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  • Advanced Guide to MVC in Pentaho XUL Applications

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titleEvents vs State Changes - the story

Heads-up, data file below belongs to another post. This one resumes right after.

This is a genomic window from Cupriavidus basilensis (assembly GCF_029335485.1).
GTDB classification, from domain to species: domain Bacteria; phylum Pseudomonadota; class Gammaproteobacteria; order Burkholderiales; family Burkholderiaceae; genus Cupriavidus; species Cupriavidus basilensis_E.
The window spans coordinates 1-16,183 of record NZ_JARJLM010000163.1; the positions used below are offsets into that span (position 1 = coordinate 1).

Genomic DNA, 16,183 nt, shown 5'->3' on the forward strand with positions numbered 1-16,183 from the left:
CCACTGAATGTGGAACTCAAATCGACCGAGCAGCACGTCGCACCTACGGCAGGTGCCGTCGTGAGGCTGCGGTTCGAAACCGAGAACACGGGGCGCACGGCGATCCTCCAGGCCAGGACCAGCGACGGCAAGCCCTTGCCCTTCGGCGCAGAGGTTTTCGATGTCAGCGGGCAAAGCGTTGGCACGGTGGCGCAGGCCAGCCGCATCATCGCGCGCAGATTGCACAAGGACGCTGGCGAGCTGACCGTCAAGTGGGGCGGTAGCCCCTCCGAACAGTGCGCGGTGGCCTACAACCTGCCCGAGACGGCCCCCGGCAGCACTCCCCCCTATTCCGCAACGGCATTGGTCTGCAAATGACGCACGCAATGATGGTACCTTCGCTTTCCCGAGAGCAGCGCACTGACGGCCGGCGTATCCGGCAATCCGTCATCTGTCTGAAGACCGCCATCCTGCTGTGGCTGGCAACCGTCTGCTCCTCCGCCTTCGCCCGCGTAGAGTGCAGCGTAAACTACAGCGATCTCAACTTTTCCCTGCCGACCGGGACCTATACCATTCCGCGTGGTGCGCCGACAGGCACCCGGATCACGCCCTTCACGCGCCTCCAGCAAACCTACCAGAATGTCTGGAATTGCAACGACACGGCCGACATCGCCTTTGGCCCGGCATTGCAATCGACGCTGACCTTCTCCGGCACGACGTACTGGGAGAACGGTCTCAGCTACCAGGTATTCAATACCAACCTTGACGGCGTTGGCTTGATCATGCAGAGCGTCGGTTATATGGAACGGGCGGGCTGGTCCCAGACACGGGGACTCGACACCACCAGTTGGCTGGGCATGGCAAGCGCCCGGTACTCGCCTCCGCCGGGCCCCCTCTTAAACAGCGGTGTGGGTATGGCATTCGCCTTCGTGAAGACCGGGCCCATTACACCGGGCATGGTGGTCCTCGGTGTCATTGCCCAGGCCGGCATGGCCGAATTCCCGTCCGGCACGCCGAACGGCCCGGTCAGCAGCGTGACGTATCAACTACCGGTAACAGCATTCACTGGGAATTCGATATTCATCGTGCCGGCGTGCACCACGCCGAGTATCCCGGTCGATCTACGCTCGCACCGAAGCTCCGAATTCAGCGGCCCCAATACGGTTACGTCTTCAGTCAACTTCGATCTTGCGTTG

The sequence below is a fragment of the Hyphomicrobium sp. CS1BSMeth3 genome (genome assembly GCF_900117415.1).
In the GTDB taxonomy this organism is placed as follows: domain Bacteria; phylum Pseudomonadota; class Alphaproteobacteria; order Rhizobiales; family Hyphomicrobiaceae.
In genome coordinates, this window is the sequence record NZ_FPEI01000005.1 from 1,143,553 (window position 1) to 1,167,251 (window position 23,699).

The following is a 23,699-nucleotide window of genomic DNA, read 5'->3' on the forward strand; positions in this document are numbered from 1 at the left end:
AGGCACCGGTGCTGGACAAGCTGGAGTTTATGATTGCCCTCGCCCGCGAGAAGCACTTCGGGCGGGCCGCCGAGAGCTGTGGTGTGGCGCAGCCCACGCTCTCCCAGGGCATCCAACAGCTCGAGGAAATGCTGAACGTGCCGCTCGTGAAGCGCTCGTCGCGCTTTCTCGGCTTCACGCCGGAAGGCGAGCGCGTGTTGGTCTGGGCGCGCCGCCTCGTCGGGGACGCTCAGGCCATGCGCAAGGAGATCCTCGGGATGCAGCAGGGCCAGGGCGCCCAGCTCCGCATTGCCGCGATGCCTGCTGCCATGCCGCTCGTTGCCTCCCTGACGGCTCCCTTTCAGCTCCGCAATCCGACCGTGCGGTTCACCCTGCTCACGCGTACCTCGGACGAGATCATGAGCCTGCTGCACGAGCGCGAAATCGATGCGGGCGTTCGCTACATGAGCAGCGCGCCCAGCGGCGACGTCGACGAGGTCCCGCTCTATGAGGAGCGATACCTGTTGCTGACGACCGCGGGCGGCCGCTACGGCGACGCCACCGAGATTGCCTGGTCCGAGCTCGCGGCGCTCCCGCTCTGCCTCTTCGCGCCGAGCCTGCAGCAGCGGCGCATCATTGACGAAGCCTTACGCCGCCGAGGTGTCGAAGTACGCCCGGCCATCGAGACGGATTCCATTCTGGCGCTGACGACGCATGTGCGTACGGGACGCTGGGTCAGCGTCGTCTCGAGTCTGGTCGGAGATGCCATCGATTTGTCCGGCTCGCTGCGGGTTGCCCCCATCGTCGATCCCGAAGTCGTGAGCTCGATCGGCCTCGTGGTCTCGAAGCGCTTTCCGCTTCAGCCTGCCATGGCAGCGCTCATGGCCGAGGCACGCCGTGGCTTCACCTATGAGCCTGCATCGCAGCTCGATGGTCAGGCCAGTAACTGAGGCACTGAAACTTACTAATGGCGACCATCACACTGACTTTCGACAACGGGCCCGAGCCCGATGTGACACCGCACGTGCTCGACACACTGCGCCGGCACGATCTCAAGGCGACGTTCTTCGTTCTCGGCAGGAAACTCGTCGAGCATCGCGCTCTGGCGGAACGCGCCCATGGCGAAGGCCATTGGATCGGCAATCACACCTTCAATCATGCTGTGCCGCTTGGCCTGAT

A major motivation of introducing MVC in XUL applications is to remove all XUL dependencies from the backing model. In a rudimentary MVC implementation, the housekeeping work of wiring up XUL components to the backing model would be handled in the controller. Fortunately, we were able to take one more step in minimizing XUL dependencies by implementing XUL Binding. What this means is now it is possible for your controller to have zero XUL dependencies. I say possible because this is not always the case. There are some limitations to XUL Binding. XUL Binding is simply the synchronization of two Java Bean properties and since user interface events such as a button click are (rightly so) not represented as a bean property, they cannot be bound. So here is the important distinction, UI _events_ must be handled in their own handler methods within your controller while component _state changes_ will be bound to your model in the onLoad method of your controller.  So back to my statement that it is possible for your controller to have zero XUL dependencies.. this is true if your view doesn't require any event handling, but if it does, your controller will have to handle the event explicitly.  As such your controller will typically have references to XulContainer subclasses (the events will typically launch dialogs and windows).  Even so, your controller should still have zero references to XulComponent subclasses as any changes to a XulCompoent you might with wish to make have to do with are on properties of the component and should be handled via a binding.

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